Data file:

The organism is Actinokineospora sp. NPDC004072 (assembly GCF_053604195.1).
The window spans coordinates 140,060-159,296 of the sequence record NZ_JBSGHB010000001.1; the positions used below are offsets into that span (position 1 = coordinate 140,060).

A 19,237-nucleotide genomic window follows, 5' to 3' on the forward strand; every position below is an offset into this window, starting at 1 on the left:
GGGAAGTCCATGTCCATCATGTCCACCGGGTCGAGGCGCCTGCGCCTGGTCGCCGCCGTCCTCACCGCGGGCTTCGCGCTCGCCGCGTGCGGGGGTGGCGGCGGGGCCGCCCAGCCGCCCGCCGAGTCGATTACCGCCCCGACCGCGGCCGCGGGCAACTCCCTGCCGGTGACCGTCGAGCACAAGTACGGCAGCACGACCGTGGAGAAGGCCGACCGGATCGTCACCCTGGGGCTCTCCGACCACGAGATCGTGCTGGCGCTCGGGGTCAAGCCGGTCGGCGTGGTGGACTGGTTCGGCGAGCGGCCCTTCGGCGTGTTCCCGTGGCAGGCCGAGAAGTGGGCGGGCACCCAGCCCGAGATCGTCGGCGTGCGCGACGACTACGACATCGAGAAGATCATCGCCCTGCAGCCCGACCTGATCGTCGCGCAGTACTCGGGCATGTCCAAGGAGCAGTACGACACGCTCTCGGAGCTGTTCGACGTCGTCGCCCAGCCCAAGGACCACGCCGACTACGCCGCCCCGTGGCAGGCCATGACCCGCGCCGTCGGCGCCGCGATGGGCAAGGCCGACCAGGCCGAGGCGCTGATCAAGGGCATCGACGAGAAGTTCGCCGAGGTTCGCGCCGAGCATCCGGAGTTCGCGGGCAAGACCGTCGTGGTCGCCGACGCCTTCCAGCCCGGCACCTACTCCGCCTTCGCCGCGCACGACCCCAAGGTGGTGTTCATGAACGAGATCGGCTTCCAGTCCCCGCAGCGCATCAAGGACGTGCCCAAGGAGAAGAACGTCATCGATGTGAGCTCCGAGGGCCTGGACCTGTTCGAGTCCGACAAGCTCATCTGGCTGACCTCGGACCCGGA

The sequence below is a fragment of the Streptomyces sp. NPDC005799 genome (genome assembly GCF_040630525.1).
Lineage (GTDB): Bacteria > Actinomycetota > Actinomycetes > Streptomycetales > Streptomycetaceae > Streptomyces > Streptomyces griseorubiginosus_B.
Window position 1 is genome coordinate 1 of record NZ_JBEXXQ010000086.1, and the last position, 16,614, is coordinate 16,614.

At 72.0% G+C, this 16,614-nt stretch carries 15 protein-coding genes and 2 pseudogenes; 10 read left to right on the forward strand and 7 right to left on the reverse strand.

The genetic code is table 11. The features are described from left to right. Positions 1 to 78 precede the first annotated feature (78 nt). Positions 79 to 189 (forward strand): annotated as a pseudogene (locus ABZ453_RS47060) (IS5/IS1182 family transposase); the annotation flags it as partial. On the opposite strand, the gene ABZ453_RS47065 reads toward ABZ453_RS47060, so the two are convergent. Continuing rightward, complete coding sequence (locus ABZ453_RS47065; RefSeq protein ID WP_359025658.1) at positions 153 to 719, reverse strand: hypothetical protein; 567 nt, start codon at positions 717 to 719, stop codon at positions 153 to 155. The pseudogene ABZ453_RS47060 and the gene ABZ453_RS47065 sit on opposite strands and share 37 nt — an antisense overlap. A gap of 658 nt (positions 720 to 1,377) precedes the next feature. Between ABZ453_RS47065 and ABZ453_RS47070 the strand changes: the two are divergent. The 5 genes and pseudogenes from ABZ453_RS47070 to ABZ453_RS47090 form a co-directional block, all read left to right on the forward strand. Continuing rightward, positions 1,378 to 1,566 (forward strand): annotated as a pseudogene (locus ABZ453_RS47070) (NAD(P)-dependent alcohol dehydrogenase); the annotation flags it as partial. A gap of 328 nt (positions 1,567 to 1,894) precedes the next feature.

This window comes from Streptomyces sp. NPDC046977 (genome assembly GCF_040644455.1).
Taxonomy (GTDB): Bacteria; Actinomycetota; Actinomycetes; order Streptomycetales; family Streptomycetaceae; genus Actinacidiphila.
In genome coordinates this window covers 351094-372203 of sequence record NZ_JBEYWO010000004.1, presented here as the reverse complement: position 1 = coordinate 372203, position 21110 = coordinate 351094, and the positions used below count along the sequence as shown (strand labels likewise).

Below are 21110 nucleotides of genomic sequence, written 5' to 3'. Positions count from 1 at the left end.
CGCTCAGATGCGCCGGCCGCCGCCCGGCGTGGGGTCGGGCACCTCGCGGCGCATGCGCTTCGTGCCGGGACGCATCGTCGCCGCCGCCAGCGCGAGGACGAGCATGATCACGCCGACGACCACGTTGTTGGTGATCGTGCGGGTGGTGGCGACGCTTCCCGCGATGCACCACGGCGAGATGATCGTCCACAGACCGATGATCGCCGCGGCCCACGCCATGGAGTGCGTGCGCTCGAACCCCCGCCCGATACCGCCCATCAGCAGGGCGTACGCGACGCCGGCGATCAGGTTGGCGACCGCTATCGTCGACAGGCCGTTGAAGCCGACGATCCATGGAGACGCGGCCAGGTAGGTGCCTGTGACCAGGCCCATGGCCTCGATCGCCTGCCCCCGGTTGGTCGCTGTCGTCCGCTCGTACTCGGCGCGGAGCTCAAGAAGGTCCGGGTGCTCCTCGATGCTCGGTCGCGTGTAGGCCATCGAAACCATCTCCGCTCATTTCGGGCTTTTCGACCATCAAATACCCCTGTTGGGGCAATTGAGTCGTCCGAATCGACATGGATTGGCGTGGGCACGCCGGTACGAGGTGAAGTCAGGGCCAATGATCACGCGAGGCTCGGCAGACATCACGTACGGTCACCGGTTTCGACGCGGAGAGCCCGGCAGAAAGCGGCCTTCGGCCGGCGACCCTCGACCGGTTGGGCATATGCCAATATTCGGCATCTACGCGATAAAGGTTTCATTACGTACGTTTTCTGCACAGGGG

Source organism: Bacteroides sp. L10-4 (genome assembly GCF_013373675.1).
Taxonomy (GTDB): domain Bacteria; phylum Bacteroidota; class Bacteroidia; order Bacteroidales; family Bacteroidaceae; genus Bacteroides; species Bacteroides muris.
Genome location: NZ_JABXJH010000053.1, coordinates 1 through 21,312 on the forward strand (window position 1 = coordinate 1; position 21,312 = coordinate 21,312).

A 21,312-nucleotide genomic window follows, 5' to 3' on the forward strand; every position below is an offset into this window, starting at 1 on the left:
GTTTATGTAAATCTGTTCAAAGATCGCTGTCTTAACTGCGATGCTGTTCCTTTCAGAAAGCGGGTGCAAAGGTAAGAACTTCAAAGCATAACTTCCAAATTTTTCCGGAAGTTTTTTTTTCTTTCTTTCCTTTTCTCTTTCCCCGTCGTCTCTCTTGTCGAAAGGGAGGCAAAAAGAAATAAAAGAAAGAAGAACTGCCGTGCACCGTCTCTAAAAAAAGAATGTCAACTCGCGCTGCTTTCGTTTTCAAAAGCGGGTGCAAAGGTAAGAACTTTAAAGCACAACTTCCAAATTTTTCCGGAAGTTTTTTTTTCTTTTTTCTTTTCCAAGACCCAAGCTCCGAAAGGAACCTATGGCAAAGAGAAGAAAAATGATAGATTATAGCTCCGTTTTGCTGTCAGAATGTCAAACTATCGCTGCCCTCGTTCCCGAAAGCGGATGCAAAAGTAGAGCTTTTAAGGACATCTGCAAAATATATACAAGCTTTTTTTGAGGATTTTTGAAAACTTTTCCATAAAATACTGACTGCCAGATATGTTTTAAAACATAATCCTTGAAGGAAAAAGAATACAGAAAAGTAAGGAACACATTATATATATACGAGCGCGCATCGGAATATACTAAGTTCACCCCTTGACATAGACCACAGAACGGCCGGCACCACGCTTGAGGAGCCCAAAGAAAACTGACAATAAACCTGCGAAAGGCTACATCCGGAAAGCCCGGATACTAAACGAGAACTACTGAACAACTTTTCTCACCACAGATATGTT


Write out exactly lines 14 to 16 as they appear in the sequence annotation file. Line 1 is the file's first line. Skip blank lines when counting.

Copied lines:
CGCTCAGATGCGCCGGCCGCCGCCCGGCGTGGGGTCGGGCACCTCGCGGCGCATGCGCTTCGTGCCGGGACGCATCGTCGCCGCCGCCAGCGCGAGGACGAGCATGATCACGCCGACGACCACGTTGTTGGTGATCGTGCGGGTGGTGGCGACGCTTCCCGCGATGCACCACGGCGAGATGATCGTCCACAGACCGATGATCGCCGCGGCCCACGCCATGGAGTGCGTGCGCTCGAACCCCCGCCCGATACCGCCCATCAGCAGGGCGTACGCGACGCCGGCGATCAGGTTGGCGACCGCTATCGTCGACAGGCCGTTGAAGCCGACGATCCATGGAGACGCGGCCAGGTAGGTGCCTGTGACCAGGCCCATGGCCTCGATCGCCTGCCCCCGGTTGGTCGCTGTCGTCCGCTCGTACTCGGCGCGGAGCTCAAGAAGGTCCGGGTGCTCCTCGATGCTCGGTCGCGTGTAGGCCATCGAAACCATCTCCGCTCATTTCGGGCTTTTCGACCATCAAATACCCCTGTTGGGGCAATTGAGTCGTCCGAATCGACATGGATTGGCGTGGGCACGCCGGTACGAGGTGAAGTCAGGGCCAATGATCACGCGAGGCTCGGCAGACATCACGTACGGTCACCGGTTTCGACGCGGAGAGCCCGGCAGAAAGCGGCCTTCGGCCGGCGACCCTCGACCGGTTGGGCATATGCCAATATTCGGCATCTACGCGATAAAGGTTTCATTACGTACGTTTTCTGCACAGGGG

Source organism: Bacteroides sp. L10-4 (genome assembly GCF_013373675.1).
Taxonomy (GTDB): domain Bacteria; phylum Bacteroidota; class Bacteroidia; order Bacteroidales; family Bacteroidaceae; genus Bacteroides; species Bacteroides muris.